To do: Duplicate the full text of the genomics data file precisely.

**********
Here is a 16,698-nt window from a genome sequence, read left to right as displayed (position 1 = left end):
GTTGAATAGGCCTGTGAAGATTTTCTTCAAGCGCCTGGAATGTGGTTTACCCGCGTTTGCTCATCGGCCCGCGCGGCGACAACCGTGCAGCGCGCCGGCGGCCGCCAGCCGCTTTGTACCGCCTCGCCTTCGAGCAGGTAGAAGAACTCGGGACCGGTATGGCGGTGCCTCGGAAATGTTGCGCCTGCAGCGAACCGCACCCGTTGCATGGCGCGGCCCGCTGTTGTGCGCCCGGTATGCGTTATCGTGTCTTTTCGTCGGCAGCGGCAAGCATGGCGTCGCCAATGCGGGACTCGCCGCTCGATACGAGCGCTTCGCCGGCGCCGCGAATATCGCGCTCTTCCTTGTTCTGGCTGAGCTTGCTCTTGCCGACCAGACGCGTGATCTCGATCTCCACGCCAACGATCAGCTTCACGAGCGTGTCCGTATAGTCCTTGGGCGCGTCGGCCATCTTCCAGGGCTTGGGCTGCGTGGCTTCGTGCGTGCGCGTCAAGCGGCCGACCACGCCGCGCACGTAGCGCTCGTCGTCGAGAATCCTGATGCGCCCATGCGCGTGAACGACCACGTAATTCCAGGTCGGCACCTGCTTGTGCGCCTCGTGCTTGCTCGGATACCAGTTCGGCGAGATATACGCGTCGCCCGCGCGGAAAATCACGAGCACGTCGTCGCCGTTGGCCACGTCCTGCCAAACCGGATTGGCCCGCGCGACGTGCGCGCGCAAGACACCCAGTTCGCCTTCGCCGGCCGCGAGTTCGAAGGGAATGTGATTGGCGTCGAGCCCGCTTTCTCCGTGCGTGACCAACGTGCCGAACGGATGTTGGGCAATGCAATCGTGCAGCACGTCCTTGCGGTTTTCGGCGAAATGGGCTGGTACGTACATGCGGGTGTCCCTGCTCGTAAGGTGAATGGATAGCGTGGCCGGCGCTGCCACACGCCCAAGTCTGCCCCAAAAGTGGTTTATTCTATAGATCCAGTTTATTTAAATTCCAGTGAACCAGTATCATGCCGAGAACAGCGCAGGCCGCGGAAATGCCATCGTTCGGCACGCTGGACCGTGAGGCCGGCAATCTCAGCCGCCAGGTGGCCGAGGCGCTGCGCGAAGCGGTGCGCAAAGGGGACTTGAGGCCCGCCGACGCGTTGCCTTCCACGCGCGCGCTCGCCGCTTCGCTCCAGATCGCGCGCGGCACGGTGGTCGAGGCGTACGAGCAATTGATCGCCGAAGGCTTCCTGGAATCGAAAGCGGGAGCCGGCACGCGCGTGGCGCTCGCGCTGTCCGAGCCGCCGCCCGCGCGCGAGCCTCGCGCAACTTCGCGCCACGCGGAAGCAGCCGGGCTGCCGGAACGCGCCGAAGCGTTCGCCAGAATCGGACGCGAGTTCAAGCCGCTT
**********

Here is a 16,698-nt window from a genome sequence, read left to right as displayed (position 1 = left end):
GTTGAATAGGCCTGTGAAGATTTTCTTCAAGCGCCTGGAATGTGGTTTACCCGCGTTTGCTCATCGGCCCGCGCGGCGACAACCGTGCAGCGCGCCGGCGGCCGCCAGCCGCTTTGTACCGCCTCGCCTTCGAGCAGGTAGAAGAACTCGGGACCGGTATGGCGGTGCCTCGGAAATGTTGCGCCTGCAGCGAACCGCACCCGTTGCATGGCGCGGCCCGCTGTTGTGCGCCCGGTATGCGTTATCGTGTCTTTTCGTCGGCAGCGGCAAGCATGGCGTCGCCAATGCGGGACTCGCCGCTCGATACGAGCGCTTCGCCGGCGCCGCGAATATCGCGCTCTTCCTTGTTCTGGCTGAGCTTGCTCTTGCCGACCAGACGCGTGATCTCGATCTCCACGCCAACGATCAGCTTCACGAGCGTGTCCGTATAGTCCTTGGGCGCGTCGGCCATCTTCCAGGGCTTGGGCTGCGTGGCTTCGTGCGTGCGCGTCAAGCGGCCGACCACGCCGCGCACGTAGCGCTCGTCGTCGAGAATCCTGATGCGCCCATGCGCGTGAACGACCACGTAATTCCAGGTCGGCACCTGCTTGTGCGCCTCGTGCTTGCTCGGATACCAGTTCGGCGAGATATACGCGTCGCCCGCGCGGAAAATCACGAGCACGTCGTCGCCGTTGGCCACGTCCTGCCAAACCGGATTGGCCCGCGCGACGTGCGCGCGCAAGACACCCAGTTCGCCTTCGCCGGCCGCGAGTTCGAAGGGAATGTGATTGGCGTCGAGCCCGCTTTCTCCGTGCGTGACCAACGTGCCGAACGGATGTTGGGCAATGCAATCGTGCAGCACGTCCTTGCGGTTTTCGGCGAAATGGGCTGGTACGTACATGCGGGTGTCCCTGCTCGTAAGGTGAATGGATAGCGTGGCCGGCGCTGCCACACGCCCAAGTCTGCCCCAAAAGTGGTTTATTCTATAGATCCAGTTTATTTAAATTCCAGTGAACCAGTATCATGCCGAGAACAGCGCAGGCCGCGGAAATGCCATCGTTCGGCACGCTGGACCGTGAGGCCGGCAATCTCAGCCGCCAGGTGGCCGAGGCGCTGCGCGAAGCGGTGCGCAAAGGGGACTTGAGGCCCGCCGACGCGTTGCCTTCCACGCGCGCGCTCGCCGCTTCGCTCCAGATCGCGCGCGGCACGGTGGTCGAGGCGTACGAGCAATTGATCGCCGAAGGCTTCCTGGAATCGAAAGCGGGAGCCGGCACGCGCGTGGCGCTCGCGCTGTCCGAGCCGCCGCCCGCGCGCGAGCCTCGCGCAACTTCGCGCCACGCGGAAGCAGCCGGGCTGCCGGAACGCGCCGAAGCGTTCGCCAGAATCGGACGCGAGTTCAAGCCGCTT